Hard Thoughts about God – in Parenting

Wise words from a wise pastor – C.J. Mahaney

In his recent sermons on Jude, C.J. spoke about the tendency of Christians to have an inaccurate view of God the Father and to have “hard thoughts about God.”

In the first message C.J. said, “I have interacted with many Christians over the years who are not certain of God’s love for them. They can be reluctant to admit it, but they aren’t convinced in their heart and mind that God loves them. In light of their sin and the holiness of God they wonder whether God does indeed love them.”

After the message C.J. received an email from a father who fears that he is unintentionally introducing to his children these hard thoughts about God. He wants to know what to do to model the grace and love of God to his children. Here is the email exchange between C.J. and John (not his real name).


Hi, C.J.—

Thanks for your message from Jude on Sunday. It is always a privilege to hear God’s Word through you. I am reminded of His grace to me through the truths preached by you over decades now.

When you noted how we often have hard thoughts of God and fail to appreciate His initiating love, I immediately thought of my example and communication about God to my kids. And when you asked at the end, “What are you most worried about?”, I think it is that I will hinder my children from knowing that God not only rightly expects their obedience and submission—a bar they cannot possibly reach—but also that he loves them as a Father so deeply that He sent His son for them.

I am afraid they do have hard thoughts of God and that’s largely because of my own sinfulness (anger, impatience, anxiety), which I am eager to continue killing by the Spirit. But apart from that, the question I have is, how do we as parents insist that our children obey us in the Lord without cultivating hard thoughts of Him?

Grateful for any thoughts you would have on this.



This a great question that I can’t possibly cover fully in one email. But here are a few thoughts that I hope are helpful.

  • You have the privilege of introducing them to God the Father and describing the ways in which he is different from you, different from all sinful fathers, and how in any way you are like him it’s only because of grace that you reflect him. See Luke 11:11–13.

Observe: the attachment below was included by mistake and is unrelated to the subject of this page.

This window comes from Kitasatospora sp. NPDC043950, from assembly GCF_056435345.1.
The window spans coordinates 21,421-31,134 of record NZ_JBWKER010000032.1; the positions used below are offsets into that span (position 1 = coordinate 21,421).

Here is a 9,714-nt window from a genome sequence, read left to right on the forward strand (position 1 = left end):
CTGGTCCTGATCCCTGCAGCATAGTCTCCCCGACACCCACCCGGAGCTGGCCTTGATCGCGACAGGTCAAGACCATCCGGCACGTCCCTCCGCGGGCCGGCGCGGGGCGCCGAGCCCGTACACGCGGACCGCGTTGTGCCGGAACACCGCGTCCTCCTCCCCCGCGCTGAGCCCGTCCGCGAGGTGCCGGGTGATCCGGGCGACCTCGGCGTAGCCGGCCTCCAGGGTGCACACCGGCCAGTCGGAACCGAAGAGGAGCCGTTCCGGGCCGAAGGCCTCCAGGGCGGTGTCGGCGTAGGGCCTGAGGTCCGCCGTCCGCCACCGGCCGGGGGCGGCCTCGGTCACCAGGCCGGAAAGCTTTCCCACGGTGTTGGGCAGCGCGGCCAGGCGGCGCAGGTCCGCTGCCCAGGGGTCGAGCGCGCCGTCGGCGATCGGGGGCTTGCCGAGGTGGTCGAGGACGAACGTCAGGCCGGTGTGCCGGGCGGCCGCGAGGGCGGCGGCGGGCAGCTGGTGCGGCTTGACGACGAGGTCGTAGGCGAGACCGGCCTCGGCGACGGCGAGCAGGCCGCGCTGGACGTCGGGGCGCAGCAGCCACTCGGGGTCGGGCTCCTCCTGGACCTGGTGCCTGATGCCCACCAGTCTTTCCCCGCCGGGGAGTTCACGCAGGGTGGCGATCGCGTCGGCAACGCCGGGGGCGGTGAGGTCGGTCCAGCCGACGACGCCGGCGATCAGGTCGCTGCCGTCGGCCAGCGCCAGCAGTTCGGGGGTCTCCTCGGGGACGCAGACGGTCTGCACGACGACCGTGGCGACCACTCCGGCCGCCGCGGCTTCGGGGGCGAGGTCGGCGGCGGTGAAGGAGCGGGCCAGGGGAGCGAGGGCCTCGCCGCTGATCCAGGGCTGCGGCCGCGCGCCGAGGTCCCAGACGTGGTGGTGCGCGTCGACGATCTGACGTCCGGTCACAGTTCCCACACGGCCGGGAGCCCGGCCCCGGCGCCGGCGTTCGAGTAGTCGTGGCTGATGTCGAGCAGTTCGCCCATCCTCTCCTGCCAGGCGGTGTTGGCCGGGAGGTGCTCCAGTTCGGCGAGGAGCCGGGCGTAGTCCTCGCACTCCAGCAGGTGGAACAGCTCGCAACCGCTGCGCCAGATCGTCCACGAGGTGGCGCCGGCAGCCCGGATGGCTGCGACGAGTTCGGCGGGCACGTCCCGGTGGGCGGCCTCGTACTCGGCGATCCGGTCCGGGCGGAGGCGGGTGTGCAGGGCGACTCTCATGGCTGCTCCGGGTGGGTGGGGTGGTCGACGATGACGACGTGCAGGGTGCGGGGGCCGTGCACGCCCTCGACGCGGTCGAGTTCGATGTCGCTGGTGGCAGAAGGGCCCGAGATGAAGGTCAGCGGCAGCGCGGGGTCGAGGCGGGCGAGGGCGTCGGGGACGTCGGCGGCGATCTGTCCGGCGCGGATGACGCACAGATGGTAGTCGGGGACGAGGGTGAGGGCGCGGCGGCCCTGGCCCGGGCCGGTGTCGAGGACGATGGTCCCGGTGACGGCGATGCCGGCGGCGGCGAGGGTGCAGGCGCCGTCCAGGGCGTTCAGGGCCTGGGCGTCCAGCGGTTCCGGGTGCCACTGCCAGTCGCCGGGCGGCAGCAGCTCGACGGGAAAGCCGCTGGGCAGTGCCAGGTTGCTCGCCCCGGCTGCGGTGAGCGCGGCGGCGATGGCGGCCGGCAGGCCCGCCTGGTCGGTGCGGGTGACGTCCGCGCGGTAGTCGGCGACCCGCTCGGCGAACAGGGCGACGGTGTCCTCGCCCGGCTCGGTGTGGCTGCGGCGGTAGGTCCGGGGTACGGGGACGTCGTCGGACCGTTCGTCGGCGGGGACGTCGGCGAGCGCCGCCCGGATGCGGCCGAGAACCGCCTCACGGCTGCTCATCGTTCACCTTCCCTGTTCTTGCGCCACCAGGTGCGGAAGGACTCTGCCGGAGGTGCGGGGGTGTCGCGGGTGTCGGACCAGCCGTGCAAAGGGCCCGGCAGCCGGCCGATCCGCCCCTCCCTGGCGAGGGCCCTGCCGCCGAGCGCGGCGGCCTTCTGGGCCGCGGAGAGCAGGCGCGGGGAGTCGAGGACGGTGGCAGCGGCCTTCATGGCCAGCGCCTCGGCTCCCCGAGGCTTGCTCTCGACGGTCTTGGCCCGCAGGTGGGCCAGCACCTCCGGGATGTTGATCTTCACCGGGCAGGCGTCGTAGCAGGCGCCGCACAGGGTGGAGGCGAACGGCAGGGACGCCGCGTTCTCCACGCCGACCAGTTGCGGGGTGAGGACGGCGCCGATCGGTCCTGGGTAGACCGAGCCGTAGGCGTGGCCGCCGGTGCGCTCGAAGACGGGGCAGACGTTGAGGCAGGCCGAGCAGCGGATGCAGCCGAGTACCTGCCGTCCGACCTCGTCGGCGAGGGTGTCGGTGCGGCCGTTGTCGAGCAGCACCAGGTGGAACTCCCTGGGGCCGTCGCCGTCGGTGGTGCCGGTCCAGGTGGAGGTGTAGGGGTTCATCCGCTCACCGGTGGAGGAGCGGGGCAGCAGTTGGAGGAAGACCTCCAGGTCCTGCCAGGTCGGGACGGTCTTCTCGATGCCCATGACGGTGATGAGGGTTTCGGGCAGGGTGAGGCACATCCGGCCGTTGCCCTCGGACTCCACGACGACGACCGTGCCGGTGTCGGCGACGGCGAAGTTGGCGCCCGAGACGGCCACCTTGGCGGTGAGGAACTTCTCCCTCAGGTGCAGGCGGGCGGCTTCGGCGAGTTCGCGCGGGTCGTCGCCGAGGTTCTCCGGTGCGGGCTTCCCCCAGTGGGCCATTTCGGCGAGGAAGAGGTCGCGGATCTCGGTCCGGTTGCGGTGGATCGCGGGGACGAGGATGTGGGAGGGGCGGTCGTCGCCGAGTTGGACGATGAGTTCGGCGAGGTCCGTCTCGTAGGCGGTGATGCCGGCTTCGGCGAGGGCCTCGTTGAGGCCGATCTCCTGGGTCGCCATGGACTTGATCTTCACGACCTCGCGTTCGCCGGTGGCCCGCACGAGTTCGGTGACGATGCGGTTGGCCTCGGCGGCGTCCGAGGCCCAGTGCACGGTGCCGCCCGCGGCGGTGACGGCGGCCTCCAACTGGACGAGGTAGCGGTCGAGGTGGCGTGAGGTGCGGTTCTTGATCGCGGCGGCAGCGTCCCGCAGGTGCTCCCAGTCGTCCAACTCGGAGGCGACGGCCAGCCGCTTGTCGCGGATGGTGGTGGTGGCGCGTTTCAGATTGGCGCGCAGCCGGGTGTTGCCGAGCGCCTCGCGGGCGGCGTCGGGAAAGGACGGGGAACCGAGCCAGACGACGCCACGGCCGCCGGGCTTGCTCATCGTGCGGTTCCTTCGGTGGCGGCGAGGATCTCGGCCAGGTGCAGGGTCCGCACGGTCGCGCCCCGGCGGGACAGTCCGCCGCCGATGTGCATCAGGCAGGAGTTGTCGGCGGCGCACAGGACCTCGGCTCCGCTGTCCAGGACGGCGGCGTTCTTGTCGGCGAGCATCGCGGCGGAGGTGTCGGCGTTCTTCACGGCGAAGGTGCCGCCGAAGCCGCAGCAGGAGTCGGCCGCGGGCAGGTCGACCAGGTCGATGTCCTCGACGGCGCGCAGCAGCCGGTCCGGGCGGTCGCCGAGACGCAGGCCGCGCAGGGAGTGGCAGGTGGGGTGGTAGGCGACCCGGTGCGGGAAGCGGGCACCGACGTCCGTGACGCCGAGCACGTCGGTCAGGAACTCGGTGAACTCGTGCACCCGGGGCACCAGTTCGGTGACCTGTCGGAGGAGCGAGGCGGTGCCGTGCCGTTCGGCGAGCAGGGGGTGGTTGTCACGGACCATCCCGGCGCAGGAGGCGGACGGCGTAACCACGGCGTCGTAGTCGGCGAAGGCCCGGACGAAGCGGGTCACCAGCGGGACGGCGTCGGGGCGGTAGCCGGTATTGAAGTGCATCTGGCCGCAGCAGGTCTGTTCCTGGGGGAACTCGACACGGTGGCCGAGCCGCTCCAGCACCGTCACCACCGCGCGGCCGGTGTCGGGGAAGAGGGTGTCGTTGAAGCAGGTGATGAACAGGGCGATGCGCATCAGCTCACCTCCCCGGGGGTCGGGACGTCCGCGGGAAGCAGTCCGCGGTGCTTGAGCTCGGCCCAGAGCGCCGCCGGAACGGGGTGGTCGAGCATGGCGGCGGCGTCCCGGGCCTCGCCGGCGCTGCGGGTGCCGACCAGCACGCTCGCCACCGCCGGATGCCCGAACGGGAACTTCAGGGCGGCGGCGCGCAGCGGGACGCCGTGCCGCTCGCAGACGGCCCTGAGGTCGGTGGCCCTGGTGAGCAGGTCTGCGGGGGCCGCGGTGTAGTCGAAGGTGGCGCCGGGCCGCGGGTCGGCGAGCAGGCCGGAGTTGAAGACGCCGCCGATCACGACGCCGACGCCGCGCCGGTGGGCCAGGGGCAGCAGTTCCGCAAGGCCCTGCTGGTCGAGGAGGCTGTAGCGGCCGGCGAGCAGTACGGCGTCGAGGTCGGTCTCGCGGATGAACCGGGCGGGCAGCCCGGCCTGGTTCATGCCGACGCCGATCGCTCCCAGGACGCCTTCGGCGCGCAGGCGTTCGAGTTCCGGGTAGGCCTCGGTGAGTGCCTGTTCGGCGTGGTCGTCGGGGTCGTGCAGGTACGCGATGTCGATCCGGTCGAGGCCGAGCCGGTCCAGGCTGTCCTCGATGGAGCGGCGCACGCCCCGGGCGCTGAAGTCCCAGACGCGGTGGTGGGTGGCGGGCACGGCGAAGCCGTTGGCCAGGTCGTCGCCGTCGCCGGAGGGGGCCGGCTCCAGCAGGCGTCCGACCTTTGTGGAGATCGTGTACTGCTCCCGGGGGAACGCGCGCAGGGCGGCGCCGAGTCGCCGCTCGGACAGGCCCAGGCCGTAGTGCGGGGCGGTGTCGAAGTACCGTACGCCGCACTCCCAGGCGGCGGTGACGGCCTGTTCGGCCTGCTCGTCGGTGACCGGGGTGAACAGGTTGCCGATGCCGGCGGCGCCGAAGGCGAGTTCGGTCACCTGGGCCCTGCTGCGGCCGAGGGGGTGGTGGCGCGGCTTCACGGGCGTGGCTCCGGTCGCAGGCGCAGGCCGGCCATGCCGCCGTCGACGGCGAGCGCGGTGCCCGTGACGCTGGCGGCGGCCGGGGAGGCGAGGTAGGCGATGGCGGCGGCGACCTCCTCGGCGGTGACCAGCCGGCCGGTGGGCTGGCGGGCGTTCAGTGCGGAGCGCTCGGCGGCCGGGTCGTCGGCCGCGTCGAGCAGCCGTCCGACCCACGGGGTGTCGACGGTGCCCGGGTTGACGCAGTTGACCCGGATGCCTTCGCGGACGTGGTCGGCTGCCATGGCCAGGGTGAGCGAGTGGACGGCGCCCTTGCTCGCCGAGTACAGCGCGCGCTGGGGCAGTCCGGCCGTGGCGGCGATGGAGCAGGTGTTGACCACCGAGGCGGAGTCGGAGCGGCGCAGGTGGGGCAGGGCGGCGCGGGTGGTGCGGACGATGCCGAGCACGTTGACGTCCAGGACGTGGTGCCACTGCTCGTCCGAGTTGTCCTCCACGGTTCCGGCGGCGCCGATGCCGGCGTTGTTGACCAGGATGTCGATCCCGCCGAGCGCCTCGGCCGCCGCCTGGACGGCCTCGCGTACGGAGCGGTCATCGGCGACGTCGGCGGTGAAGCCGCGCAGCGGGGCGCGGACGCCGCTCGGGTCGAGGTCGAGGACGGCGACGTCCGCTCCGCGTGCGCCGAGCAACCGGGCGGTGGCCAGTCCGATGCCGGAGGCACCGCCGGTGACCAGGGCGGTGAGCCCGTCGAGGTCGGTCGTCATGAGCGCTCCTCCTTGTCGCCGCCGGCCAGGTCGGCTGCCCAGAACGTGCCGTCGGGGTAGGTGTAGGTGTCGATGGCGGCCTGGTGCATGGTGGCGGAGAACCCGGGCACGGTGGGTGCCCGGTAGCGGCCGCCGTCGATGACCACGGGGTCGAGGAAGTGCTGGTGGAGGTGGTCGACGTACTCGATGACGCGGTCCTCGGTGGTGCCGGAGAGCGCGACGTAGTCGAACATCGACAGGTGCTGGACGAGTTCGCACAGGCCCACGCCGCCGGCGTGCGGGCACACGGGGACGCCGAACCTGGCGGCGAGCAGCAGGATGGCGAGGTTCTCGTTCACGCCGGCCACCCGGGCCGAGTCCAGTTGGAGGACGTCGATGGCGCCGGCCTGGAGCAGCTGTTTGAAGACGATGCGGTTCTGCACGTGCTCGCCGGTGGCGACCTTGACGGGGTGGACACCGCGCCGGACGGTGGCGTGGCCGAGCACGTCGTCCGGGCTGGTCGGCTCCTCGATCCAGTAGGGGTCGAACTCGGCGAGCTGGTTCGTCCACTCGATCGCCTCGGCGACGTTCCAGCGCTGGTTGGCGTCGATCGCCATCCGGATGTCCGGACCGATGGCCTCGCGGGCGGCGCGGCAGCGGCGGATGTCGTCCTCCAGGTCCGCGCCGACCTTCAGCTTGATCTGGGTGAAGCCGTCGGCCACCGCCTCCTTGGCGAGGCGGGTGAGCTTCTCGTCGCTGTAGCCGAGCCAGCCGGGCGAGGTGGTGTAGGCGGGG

• Your honest confession of your sin to your children will protect them from having hard thoughts about you or God.
  • Communicating your affection for them—and joy when you are with them—promotes both good and accurate thoughts about God.
  • Initiate time with them at both planned and spontaneous times. Don’t leave them with the impression that they get most of your attention when they disobey. Let them know you are so grateful for them and love being with them as much as possible.
  • Bless your children with many gifts in many forms! See Luke 11 again. Study your children in order to discern what gifts would genuinely bless them and then purpose to surprise them as often as possible.
  • Requiring appropriate obedience does not promote hard thoughts about God. This only happens when we do so in self-righteousness or anger. See point 2 again.
  • Frequently preach the gospel to them (and not at them). Reveal to your children just how far God has gone to show his love for sinners like us.

My friend, if you follow the example of our gracious God, your children will not have hard thoughts about him. They will have accurate thoughts about him—and a deep love for you.
I hope these brief thoughts help, John.


About Eric

husband, father, pastor - all by the grace of God.
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2 Responses to Hard Thoughts about God – in Parenting

  1. Nathan says:

    Thanks for this post. What a privilege and responsibility we have as fathers (and mothers!). It would frighten me paralyzed except for this: the gospel is true.

  2. Eric says:

    So very true. It’s hard to imagine how lost we would be with Christ and Him crucified.

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